A voiceover artist's daily workflow
by PETER BAKER http://www.voiceovermasterclass.com
So you’ve set yourself up as a voice over actor? You have a studio set up at home or in a rental office and wonder what will happen? Well, let’s assume that you'll get an email from a client who has found your website and likes your voice samples. If they haven't given this detail with the script you need to ask them the following:
1) STYLE - you need to ask: What voice style do you want...is there a showreel you like? Can you send the music you have chosen to lay under the voiceover to assist in getting the “mood”?
2) PACE What speed? Does it need to fit into a certain time for example?
3) CHALLENGING WORDS How do you pronounce certain words or acronyms? Ideally, they'd send you an audio file saying challenging words very slowly and also at normal speed. Don't just rely on forvo.com, or howjsay.com. For non-English words, Google Translate gives you a good idea sometimes if you click the right language, but don't rely on it! For unusual non-English company names, you may find a video on YouTube that mentioned how to say the word you are looking for.
4) FILE TYPE As a voice over actor, you need to ask, what file type do they need? WAV? AIF? mp3? What data and bit rate? For example, even though most modern digital recorders capture at 24bit 48KHz, San Francisco's Voice Bunny insists on files that are WAV but 16 bit and 44.1KHz. ACX or Audible audio books need files that are mp3 files, 192Kb/sec and normalised to -3dB.
After you have all the information, you'd record, peaking between "4" and "6" on your calibrated PPM meters or equivalent if you are using VU meters. I would say if you are serious about being a voice over actor, you’d use physical PPM or “Peak Programme Meters” as used in the BBC and professional radio and TV stations as they are more accurate than VU. However, on a software programme, the “virtual meters” are OK to use, but don’t peak over about – 10dB, to avoid distortion.
5) FILE EDITING & PROCESSING You as a voice over actor can't send the raw audio to the client, although some studios with experienced audio editors insist as they want to optimise and sweeten the waveforms themselves – so need them without any processing. At the very least you need to delete your mistakes, after all you're a professional that doesn't make mistakes, aren't you?! Here's the order I personally process files. I can do this very quickly as I have keyboard pre-sets on Adobe Audition, which saves so much time. (Use ALT + K if you have Audition; here you can set up your quick keyboard shortcuts!)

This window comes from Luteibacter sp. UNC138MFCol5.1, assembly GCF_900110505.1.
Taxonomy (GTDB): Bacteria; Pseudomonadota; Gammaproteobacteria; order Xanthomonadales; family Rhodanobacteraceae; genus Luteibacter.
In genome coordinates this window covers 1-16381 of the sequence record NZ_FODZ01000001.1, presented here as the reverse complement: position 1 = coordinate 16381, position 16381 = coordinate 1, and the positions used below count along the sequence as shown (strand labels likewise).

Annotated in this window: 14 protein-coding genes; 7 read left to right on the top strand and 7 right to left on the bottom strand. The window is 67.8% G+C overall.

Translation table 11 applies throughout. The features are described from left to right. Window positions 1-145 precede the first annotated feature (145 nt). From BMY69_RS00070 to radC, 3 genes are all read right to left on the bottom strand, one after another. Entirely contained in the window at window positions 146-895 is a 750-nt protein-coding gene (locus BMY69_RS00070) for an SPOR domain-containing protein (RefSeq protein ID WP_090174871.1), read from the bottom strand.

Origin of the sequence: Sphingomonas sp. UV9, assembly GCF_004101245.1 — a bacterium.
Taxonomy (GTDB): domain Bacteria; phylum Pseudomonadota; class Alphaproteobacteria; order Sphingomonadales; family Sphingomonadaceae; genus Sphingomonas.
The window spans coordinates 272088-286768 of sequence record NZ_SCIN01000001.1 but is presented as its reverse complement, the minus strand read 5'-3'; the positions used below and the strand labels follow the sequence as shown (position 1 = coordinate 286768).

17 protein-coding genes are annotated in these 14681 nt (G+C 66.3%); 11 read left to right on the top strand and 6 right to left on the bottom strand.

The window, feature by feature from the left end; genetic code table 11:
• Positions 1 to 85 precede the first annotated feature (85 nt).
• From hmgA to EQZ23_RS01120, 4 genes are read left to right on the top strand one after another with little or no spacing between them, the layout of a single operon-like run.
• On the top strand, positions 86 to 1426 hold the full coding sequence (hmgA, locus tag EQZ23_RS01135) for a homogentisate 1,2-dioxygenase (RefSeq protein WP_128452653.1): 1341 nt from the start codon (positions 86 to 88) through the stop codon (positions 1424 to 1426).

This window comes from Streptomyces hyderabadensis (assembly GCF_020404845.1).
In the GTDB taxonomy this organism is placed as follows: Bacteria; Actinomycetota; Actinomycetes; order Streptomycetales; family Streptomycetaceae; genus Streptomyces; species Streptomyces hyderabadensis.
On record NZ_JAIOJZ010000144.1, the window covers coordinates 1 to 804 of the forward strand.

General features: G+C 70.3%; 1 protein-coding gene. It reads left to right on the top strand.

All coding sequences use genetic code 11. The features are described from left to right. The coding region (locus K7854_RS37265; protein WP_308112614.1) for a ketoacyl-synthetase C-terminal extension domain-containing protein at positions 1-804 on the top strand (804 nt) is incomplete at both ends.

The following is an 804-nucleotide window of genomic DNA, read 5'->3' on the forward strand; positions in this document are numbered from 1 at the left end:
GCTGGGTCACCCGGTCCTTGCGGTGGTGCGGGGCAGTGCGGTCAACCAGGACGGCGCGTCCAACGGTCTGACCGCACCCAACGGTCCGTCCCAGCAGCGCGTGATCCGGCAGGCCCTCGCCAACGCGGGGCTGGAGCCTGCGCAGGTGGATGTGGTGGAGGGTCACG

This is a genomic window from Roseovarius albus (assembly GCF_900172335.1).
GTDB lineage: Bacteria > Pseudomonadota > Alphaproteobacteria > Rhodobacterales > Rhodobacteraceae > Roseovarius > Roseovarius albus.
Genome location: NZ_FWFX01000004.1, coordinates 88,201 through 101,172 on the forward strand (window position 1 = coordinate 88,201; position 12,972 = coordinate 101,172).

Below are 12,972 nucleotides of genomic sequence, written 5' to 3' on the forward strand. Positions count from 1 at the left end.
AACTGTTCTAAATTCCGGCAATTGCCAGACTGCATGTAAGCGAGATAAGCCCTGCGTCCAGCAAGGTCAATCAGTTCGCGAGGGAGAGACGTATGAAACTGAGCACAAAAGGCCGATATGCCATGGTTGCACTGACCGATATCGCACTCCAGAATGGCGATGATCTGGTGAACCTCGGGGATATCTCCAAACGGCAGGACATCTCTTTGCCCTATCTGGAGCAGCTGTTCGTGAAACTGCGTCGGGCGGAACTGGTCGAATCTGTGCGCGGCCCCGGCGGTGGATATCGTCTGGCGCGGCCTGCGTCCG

- Open the waveform
- Chop off the rubbish at the start and end
- Cut out mistakes. How do you know where the mistakes are without listening to the whole thing again in real time? Well, a good technique is to leave a 5 second or so gap when you mess up during recording. You won't be wasting this time in the recording process, you'd be re-reading the script to ensure you don't flub! Then you’ll see the gap and then zoom in to repair the area. Some people use the “punch in” recording technique where you play back the good material and then hit record on the mistake where you re-record. I think this is a very poor technique as you may not hit record in the right place and the whole thing takes far longer as you’ll have to re-listen to ensure the “punch in” was successful without any pesky gitches.
- Deal with waveform "spikes" - these are nasty sounds that can be treated with an electronic pop filter when recording, but most software programmes can attempt to remove waveform spikes. If too bad, it may need a retake.
- Add 0.5 second of silence at the start of the file. Add 2 seconds at the end of the file.
- Deal with breaths. A natural sounding voiceover read will usually be fine with breaths left in, but for a fast reading commercial, you may need to spend time carefully cutting out breaths in a desperate attempt to save milliseconds! When I feel that breaths are OK left in for time but are simply too loud and distracting, I highlight each breath and reduce the volume by about 10-12dB. This is a great tip as the whole track sounds much cleaner, yet the breaths have not been unceremoniously chopped out, but reduced in level so they are not distracting.
- I normalise the audio waveform to 100%, then add light limiting - 9Db - to give the waveform a "haircut", then "Normalise" the file to -3Db, before saving. Why to -3dB? It’s important to send audio files that have “headroom” to clients; there is a long complicated technical reason that I won’t bore you with!